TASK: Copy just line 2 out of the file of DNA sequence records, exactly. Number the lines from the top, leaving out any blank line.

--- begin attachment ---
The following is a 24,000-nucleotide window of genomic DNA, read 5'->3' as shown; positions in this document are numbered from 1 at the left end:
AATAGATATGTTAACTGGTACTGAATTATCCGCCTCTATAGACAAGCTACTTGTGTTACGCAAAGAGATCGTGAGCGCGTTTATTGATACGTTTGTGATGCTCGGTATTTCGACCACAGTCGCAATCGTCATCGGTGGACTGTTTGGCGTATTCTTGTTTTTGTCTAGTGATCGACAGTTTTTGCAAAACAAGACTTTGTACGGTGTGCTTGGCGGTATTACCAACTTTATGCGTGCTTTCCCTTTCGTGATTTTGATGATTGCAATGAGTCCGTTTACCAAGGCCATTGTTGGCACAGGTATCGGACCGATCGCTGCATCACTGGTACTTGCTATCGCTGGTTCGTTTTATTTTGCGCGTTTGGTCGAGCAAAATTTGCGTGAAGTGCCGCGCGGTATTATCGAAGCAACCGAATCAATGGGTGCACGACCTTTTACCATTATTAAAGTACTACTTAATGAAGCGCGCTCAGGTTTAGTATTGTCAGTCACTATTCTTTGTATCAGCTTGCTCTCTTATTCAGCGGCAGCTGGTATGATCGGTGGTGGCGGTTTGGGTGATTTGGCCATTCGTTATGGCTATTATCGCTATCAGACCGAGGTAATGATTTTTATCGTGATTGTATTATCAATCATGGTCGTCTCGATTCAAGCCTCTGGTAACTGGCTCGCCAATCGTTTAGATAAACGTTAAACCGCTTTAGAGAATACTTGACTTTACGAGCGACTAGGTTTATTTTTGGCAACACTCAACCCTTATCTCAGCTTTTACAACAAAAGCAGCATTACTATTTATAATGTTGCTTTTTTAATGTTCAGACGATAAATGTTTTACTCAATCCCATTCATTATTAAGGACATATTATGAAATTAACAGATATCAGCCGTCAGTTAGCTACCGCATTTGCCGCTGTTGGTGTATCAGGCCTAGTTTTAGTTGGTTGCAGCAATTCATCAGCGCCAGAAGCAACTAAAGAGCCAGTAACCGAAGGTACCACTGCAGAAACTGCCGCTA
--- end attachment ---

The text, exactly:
AATAGATATGTTAACTGGTACTGAATTATCCGCCTCTATAGACAAGCTACTTGTGTTACGCAAAGAGATCGTGAGCGCGTTTATTGATACGTTTGTGATGCTCGGTATTTCGACCACAGTCGCAATCGTCATCGGTGGACTGTTTGGCGTATTCTTGTTTTTGTCTAGTGATCGACAGTTTTTGCAAAACAAGACTTTGTACGGTGTGCTTGGCGGTATTACCAACTTTATGCGTGCTTTCCCTTTCGTGATTTTGATGATTGCAATGAGTCCGTTTACCAAGGCCATTGTTGGCACAGGTATCGGACCGATCGCTGCATCACTGGTACTTGCTATCGCTGGTTCGTTTTATTTTGCGCGTTTGGTCGAGCAAAATTTGCGTGAAGTGCCGCGCGGTATTATCGAAGCAACCGAATCAATGGGTGCACGACCTTTTACCATTATTAAAGTACTACTTAATGAAGCGCGCTCAGGTTTAGTATTGTCAGTCACTATTCTTTGTATCAGCTTGCTCTCTTATTCAGCGGCAGCTGGTATGATCGGTGGTGGCGGTTTGGGTGATTTGGCCATTCGTTATGGCTATTATCGCTATCAGACCGAGGTAATGATTTTTATCGTGATTGTATTATCAATCATGGTCGTCTCGATTCAAGCCTCTGGTAACTGGCTCGCCAATCGTTTAGATAAACGTTAAACCGCTTTAGAGAATACTTGACTTTACGAGCGACTAGGTTTATTTTTGGCAACACTCAACCCTTATCTCAGCTTTTACAACAAAAGCAGCATTACTATTTATAATGTTGCTTTTTTAATGTTCAGACGATAAATGTTTTACTCAATCCCATTCATTATTAAGGACATATTATGAAATTAACAGATATCAGCCGTCAGTTAGCTACCGCATTTGCCGCTGTTGGTGTATCAGGCCTAGTTTTAGTTGGTTGCAGCAATTCATCAGCGCCAGAAGCAACTAAAGAGCCAGTAACCGAAGGTACCACTGCAGAAACTGCCGCTA